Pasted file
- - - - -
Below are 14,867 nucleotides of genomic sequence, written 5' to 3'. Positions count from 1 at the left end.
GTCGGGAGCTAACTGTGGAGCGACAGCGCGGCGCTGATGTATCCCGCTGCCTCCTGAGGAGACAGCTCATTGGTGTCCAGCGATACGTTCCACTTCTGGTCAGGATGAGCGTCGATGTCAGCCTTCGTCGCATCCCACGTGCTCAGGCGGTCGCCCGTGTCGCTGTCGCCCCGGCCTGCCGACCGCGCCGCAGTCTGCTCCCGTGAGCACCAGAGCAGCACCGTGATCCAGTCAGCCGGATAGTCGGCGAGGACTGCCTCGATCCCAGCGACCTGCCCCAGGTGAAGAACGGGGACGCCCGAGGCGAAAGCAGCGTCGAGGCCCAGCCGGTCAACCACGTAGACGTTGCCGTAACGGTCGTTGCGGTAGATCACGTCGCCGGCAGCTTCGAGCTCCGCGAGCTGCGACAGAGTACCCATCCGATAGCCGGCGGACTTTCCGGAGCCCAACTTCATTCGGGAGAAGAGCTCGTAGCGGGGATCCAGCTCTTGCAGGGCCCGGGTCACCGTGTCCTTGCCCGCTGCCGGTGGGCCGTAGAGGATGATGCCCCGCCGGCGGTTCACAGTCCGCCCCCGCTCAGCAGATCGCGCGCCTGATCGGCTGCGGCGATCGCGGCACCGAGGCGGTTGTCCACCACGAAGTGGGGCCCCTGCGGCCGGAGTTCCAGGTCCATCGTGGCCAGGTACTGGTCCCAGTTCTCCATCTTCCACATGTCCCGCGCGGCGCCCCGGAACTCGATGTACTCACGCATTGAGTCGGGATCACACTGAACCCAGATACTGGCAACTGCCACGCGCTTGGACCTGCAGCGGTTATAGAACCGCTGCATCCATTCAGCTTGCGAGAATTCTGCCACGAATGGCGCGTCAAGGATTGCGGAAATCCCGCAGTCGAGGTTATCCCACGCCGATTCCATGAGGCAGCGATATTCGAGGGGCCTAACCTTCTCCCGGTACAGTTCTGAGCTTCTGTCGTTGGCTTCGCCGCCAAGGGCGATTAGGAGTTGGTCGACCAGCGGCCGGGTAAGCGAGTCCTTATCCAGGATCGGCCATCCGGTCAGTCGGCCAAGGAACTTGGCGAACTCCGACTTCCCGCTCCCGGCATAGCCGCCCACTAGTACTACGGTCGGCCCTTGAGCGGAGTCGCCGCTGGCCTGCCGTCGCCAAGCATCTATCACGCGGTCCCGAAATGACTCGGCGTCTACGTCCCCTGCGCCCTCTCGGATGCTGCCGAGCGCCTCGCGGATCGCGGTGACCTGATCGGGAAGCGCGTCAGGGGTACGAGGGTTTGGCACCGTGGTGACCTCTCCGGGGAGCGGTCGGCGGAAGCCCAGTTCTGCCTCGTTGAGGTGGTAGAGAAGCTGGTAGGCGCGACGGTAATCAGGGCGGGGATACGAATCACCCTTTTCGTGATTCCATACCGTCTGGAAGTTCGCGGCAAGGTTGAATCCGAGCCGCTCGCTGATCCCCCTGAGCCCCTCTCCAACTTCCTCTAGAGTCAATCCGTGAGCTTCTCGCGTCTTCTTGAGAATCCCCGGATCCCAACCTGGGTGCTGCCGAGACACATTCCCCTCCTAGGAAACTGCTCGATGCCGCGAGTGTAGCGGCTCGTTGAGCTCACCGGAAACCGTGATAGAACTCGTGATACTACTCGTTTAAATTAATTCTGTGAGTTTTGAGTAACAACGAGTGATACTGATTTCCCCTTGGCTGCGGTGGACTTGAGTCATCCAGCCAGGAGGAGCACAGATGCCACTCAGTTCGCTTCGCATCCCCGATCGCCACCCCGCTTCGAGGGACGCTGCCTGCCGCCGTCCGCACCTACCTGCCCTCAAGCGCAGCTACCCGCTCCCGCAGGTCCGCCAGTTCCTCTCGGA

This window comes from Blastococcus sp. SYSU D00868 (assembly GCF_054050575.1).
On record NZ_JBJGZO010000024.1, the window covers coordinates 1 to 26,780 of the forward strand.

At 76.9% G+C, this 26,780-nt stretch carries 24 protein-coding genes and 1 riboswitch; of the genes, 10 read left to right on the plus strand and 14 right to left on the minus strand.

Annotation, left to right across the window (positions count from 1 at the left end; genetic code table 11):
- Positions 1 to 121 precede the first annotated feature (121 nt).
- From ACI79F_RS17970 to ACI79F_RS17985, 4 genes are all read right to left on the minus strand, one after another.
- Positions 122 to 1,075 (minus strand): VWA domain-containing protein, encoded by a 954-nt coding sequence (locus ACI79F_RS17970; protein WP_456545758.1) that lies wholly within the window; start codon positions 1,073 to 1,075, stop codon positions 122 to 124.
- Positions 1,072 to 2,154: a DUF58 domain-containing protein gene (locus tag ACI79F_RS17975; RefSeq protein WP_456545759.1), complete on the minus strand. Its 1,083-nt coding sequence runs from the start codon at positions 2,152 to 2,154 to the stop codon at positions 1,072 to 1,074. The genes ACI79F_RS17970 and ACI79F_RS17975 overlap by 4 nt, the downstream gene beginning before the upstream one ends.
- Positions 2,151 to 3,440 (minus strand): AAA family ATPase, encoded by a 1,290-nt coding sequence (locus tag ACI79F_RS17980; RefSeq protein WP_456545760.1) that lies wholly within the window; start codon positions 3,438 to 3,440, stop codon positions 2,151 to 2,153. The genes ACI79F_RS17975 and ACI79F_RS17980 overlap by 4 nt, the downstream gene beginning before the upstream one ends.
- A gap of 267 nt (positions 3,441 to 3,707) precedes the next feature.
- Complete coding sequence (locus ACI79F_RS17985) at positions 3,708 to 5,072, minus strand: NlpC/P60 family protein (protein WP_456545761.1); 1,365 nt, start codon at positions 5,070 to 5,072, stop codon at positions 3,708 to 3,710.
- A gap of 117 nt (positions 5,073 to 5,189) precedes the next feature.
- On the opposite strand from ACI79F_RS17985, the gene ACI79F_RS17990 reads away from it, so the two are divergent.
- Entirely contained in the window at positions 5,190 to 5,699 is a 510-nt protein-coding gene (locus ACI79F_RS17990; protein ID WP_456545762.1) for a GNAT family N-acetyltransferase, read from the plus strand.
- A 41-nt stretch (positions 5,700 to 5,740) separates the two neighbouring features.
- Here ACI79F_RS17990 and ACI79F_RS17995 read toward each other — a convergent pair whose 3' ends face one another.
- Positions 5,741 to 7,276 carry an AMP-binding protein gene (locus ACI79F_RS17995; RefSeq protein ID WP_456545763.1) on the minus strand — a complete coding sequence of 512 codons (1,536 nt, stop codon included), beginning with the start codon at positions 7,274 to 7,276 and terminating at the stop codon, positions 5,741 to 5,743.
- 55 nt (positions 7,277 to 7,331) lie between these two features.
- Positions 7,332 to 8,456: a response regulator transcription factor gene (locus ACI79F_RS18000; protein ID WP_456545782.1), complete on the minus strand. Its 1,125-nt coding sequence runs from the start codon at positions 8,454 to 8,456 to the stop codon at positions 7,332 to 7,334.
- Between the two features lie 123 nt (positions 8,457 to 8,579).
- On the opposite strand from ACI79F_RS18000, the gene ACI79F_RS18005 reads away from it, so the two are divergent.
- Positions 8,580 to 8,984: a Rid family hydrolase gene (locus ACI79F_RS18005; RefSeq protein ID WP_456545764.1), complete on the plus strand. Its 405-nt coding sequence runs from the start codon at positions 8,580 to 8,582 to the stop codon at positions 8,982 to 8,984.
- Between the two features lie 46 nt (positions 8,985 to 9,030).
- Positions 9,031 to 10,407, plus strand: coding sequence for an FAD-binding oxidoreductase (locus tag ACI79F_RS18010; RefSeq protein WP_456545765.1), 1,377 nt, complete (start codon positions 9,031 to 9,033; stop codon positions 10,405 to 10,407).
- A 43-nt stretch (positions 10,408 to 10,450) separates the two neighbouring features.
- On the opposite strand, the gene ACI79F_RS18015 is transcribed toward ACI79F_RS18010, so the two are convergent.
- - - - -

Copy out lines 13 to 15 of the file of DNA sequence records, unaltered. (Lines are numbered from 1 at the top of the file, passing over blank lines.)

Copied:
- Complete coding sequence (locus ACI79F_RS17985) at positions 3,708 to 5,072, minus strand: NlpC/P60 family protein (protein WP_456545761.1); 1,365 nt, start codon at positions 5,070 to 5,072, stop codon at positions 3,708 to 3,710.
- A gap of 117 nt (positions 5,073 to 5,189) precedes the next feature.
- On the opposite strand from ACI79F_RS17985, the gene ACI79F_RS17990 reads away from it, so the two are divergent.